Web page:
Otherwise, I went once a month, every month.
Somewhere along the line, my gray got more resistant, and the once occasional highlights gave way to single-process all-over color, which looked dull and fake but was more affordable and offered more coverage. Eventually I succumbed to the more expensive combination of the two. When we moved to Maine, every four weeks — through intense winters and book deadlines — I made the three-hour round-trip pilgrimage from my small town down to Portland for my color, spending precious work hours and money to have my roots shellacked with toxic goo, then paying extra every few months to have strategically placed highlights painted on so that my color — so that I — could look “natural.”
I can’t remember exactly how old I was when coloring my hair went from an occasional, even enjoyable, splurge — an optional luxury — to a required part of regular beauty maintenance and of my looking professional and pretty. But as I entered my 40s, I found my feminist and aesthetic selves at war each month when I sat in the salon chair.
But, eventually, even once a month wasn’t enough. My roots tormented me. They were relentless. As diligently as I’d work the dates on my Moleskine calendar, scheduling my life around my hair appointments, sometimes I felt I needed to look my rootless best at both the start and the end of the month, which meant returning to the salon a week or two early. Or else I’d resort to one of those temporary wash-out root-touch-up wands and hope nobody looked too hard at my scalp.
As tedious and increasingly futile as my maintenance efforts became, I wasn’t quite ready to let it all go and embrace my gray. There was always a reason to wait. Maybe I’d color until I was 50. Or 60. And so, I kept putting it off. Another year. Two. I bargained with myself.
The first thing in my way: in July 2017, my memoir, Estranged, was coming out. I wanted to do everything in my power to support my book. Write the essays, utter the insightful, extemporaneous pull quotes during press interviews, ask for the favors from writers I only sort of vaguely knew. Also: Lose five pounds. Take the perfect not-trying-too-hard-but-still-looking-the-best-I-ever-had author photo. (This was decidedly not the time to let myself go.) Make sure my clothes were on point. And, of course, keep up my hair color. Because it felt like, in order to be promising and relevant, to sparkle as a creative person, to show that I meant business and was ready for my Sunday Styles profile — or at least byline — I needed to be pretty, which meant I had to color my hair.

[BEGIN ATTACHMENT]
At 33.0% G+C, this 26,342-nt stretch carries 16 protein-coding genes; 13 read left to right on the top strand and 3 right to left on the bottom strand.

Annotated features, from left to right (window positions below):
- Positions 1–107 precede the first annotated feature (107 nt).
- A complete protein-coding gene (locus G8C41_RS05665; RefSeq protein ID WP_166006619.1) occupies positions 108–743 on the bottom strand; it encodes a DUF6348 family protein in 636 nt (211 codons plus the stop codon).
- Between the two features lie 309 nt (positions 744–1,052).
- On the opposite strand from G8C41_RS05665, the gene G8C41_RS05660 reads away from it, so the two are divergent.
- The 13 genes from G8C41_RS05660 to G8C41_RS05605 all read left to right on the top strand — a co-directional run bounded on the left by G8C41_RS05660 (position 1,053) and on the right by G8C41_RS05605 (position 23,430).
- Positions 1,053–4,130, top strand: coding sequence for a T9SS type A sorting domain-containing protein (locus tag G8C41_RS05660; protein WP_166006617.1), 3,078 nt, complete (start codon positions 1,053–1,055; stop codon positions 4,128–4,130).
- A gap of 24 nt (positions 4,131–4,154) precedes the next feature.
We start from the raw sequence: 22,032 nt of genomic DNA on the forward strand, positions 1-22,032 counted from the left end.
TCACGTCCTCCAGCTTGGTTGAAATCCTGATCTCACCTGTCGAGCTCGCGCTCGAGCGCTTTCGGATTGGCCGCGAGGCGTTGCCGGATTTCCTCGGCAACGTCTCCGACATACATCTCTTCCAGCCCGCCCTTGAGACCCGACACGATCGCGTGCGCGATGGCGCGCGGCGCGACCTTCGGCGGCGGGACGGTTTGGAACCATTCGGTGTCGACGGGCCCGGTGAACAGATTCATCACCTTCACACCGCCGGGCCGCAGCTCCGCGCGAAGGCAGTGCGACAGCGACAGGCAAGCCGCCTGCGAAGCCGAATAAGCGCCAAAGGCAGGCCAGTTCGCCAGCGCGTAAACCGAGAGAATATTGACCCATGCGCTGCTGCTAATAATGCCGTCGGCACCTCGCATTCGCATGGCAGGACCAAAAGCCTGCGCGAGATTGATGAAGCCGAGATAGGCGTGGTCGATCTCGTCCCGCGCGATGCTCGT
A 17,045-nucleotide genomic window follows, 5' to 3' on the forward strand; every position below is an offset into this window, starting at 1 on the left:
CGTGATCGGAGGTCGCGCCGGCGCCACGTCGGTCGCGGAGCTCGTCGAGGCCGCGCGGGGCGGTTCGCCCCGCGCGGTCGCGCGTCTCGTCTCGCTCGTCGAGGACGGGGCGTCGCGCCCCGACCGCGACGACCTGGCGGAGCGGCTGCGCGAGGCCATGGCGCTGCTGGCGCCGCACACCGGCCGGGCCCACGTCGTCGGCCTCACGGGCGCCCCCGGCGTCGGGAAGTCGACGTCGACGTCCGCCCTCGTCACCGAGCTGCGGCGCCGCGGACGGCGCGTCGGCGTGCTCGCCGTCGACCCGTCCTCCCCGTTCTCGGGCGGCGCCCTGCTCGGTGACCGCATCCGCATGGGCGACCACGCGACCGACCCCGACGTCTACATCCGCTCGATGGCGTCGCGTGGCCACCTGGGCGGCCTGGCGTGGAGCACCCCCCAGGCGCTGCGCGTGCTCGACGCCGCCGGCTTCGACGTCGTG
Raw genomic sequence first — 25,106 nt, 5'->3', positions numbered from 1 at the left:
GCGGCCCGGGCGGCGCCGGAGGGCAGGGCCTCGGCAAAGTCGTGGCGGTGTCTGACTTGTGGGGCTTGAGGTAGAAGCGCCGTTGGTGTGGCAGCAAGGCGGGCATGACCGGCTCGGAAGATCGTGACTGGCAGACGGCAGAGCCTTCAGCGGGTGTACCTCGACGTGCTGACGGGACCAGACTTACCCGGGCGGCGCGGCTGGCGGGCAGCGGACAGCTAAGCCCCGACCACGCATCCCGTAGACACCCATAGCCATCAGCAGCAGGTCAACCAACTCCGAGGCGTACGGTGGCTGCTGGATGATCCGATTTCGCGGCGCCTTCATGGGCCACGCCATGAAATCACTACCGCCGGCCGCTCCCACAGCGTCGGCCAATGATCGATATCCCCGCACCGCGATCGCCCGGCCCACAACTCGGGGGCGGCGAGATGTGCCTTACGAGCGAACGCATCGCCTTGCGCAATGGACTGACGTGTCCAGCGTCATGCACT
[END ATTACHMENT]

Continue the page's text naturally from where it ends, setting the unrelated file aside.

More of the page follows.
Like so many women, I was plagued by a vain and longstanding paranoia about what people might think of me. And by me, I mean my looks. And by people, I mostly mean people in New York. Like my agent, who in his 30s has gray hair himself. But that didn’t stop me from worrying what he might think, even though he looks completely dashing in his, and I knew intellectually he couldn’t care less about the state of mine. Or my stylish women friends, who already knew all about the gray beneath my hair color anyway. Still, I worried. Would I be discounted or ignored by a book or magazine editor down the line because my hair and the age it indicated made me seem irrelevant? What if going gray made me look as if I’d given up, and people started giving up on me? Back at home, would my husband mind that I suddenly looked older? Bottom line: Would I still be pretty? Which really meant: Would I still be good?
Obviously, there’s a double standard when it comes to gender and gray hair. Men with gray hair are viewed as weathered and sexy and distinguished. The husband of one of my best friends is a German-born, brownstone-Brooklyn-dwelling painter-turned-high-end-contractor who is all gray hair and beard and distinguished hipster-gentleman. In his early 50s, he has developed a side gig as a model for a cool-kid, workwear-inspired fashion brand. Anderson Cooper and Andy Cohen, both handsomely gray, cohosted CNN’s New Year’s Eve coverage. And yet it’s almost impossible to imagine a doubly gray Hoda Kotb and Savannah Guthrie greeting us each morning on the Today show. Or a graying Mika Brzezinski seated beside her graying on-screen and off-screen partner Joe Scarborough on Morning Joe. Busy Phillips, my personal Instagram Stories obsession (and yours), switches between blond and pink long hair, while her screenwriter husband, Marc Silverstein, sports a well-groomed gray lumberjack-in-Hollywood beard. What if we lived in a world where she could be the gray one? On Facebook, a woman I went to college with, a gray-haired sex educator, writes about being mistaken for her child’s grandmother at the playground. Barack Obama can go gray and joke about it. Michelle keeps up her color. And when she doesn’t, the press turn her stray grays into a news story.